A creature halfway between a caterpillar and a butterfly is all about energetic transubstantiation and potential. But often it ain't pretty. This summer Frenchy's took over the Island Outpost as its fifth location. It started a slow, real-time transformation, without closing shop and without a clear demarcation between the Outpost and Frenchy's.
No matter. At this point Frenchy's Outpost has all of the signature Frenchy's dishes (yup, the grouper sandwich, the she-crab soup), but with the easy, breezy Key West rumpus that was the Island Outpost. The Sand Bar down the way, the longtime beloved shack right at the edge of the Dunedin Causeway, has reason to quake a bit. The Outpost burger isn't quite as sinful a pleasure as that at the Sand Bar, but everything else is in place to make it a pre- or post-beach ritual stop.
There's the shore theme decor (which will likely go through a major overhaul at the end of the year when all the permitting is in place) and the fresh-faced servers who are the height of efficiency but won't put up with any of your nonsense after your third mai tai. And yes, there are the mai tais, hurricanes and Windex-reminiscent blue curacao drinks that scream "I'm on vacation and I should have upped my SPF today but whatevs." There is live music that will likely fall under the rubric "all the hits of the '80s, '90s and beyond."
Frenchy's has been a Pinellas biggie for more than 30 years, its 29th annual stone crab festival taking place at the original Clearwater location Oct. 26 and 27 (Florida stone crab season opens Tuesday). In fact, Dunedin represents untrammeled ground for the company. So far, it feels seamless, embracing Dunedin's small-town, civic-minded, dog-friendly vibe.
Owners Michael Preston and Dan Shouvlin will open the Clear Sky Draught Haus on downtown Dunedin's Main Street in coming weeks, so they've got a lot of irons in the fire. But with this project they've managed to take the good things from the Island Outpost (like the pulled pork nachos, $9.95) and add to them the dishes for which Frenchy's has built such a following. This means the fish spread ($7.95), a perfect scoop of smoky lushness paired with cellophaned water crackers and the grouper sandwiches ($10.95, $12.95 large) done seven ways: the original (and frankly, best) beer-battered; the Rockaway with provolone and tartar sauce; grilled; Cajun; Caribbean; Buffalo and reuben-style. Any way you accessorize it, the fish is caught by Frenchy's own fleet of fishing boats.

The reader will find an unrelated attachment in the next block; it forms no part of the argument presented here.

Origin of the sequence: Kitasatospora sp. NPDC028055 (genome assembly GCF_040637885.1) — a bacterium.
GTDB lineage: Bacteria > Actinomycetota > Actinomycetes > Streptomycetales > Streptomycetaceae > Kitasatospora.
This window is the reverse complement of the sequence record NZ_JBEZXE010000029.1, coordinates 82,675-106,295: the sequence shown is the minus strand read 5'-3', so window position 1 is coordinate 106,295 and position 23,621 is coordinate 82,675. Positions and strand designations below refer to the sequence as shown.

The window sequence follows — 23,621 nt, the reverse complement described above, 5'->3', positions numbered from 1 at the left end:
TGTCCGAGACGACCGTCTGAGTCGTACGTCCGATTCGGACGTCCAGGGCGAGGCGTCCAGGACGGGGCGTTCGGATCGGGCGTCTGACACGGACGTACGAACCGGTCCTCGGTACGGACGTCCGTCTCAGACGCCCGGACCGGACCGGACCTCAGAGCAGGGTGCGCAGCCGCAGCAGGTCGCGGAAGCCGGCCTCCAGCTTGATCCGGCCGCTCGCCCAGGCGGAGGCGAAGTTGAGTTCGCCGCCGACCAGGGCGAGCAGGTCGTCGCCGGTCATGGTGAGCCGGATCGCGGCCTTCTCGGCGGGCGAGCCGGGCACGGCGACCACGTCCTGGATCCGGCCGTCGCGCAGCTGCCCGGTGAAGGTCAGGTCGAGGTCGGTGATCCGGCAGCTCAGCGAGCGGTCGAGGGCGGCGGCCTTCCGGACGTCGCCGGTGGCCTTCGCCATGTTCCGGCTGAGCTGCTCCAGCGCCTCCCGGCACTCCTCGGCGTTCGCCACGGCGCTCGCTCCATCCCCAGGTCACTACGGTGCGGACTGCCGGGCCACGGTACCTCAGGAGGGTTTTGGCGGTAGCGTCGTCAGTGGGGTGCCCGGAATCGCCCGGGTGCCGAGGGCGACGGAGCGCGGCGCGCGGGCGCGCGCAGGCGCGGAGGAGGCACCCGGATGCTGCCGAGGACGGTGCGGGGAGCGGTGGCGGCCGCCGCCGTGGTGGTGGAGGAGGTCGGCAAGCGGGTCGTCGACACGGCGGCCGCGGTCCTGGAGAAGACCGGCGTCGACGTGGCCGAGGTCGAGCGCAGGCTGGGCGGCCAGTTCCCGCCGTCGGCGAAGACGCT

The grouper Santorini ($17.95) is a worthy application for the boats' bounty, the fish paired with mushrooms, sun-dried tomatoes and a lemon butter sauce flecked with basil and topped with feta. The fresh fish tacos ($11.95) on a recent night were a little less wowza, their grilled fish so mild, with sour cream, shredded cheese and cabbage that the corn tortillas represented the dominant flavor.
Beyond the seafood, Frenchy's has come to be known for its desserts made by Ragena's: the key lime and peanut butter pies (both $3.95) are the kind of crowd-pleasing sharables that seem to grace tables as often as those fruity froufrou drinks or a passel of peel-and-eat shrimp ($8.95 half order, sometimes offered smoked as a special).
It's logical that Frenchy's and the Island Outpost would morph into a new temptation for those beach-bound to Honeymoon Island. It's a marriage that makes sense and it seems like the honeymoon is just getting started.
Laura Reiley can be reached at firstname.lastname@example.org or (727) 892-2293. Follow @lreiley on Twitter. She dines anonymously and unannounced; the Times pays all expenses.